In lab-on-a-chip, this is not the case. We are still at the research stage and are gradually transitioning into actual commercialization of devices the past few years. One of the problems delaying this process is that we don’t have factories. We don’t have a lab-on-a-chip factory where I can make something in my lab, design it, and then I can go and get millions of them. This is why I have been trying and persisting on the lab-on-PCB approach because we can actually use the factories that are out there right now fabricating electronic boards and transition into something more advanced—something smaller and more intelligent that can add further functionality to the electronic boards. This time, we can incorporate miniaturized channels to transport the liquids and the fluids that we want to analyze, which are called microfluidic tunnels. We can have analytical biomedical devices on a PCB.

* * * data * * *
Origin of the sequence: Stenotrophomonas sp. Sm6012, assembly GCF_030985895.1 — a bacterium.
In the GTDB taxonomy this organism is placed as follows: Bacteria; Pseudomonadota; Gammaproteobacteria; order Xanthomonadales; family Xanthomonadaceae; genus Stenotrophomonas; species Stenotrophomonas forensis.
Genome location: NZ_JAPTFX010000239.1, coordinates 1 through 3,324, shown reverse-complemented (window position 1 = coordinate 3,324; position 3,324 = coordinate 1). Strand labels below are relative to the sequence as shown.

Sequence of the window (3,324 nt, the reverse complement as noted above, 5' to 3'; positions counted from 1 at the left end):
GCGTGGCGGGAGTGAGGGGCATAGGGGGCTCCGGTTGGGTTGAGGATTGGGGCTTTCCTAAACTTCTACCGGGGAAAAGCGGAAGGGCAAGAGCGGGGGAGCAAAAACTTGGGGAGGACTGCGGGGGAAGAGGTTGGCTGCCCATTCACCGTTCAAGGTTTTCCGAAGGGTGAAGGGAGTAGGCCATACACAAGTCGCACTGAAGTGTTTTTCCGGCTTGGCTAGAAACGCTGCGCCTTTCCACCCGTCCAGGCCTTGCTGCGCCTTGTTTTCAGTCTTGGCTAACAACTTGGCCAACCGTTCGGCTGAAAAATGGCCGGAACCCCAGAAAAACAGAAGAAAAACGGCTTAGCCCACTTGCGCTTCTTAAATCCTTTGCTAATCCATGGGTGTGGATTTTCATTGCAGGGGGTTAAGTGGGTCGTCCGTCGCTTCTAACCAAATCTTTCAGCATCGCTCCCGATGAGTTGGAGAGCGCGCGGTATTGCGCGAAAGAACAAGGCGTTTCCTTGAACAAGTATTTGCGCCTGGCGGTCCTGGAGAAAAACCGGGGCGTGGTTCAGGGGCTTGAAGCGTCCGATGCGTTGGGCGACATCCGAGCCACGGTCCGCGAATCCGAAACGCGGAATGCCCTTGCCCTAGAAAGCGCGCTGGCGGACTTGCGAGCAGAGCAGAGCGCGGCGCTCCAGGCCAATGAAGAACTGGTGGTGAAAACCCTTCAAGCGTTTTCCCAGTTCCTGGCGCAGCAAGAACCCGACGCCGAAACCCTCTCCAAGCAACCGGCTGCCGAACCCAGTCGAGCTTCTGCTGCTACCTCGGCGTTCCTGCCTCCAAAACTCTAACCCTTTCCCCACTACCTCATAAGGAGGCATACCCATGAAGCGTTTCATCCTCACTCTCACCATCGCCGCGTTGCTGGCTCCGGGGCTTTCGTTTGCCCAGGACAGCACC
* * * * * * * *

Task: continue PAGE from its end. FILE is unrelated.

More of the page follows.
This is not conceptual. I have been presenting for the past few years on the projects and prototypes we have made. We started making things in the lab with PCB technology, but lately, I’ve been working with several manufacturers around the world. I have shown several prototypes for many applications—mainly medical applications—involving DNA and protein detection for different cancer diagnoses. Currently, we are working in the lab on several of the prototypes for diagnosis. It’s a proven concept. It can be done.
Las Marias: Thank you, Despina. Meanwhile, Tom and Kaspars, please tell us more about Vexos and your roles in the company.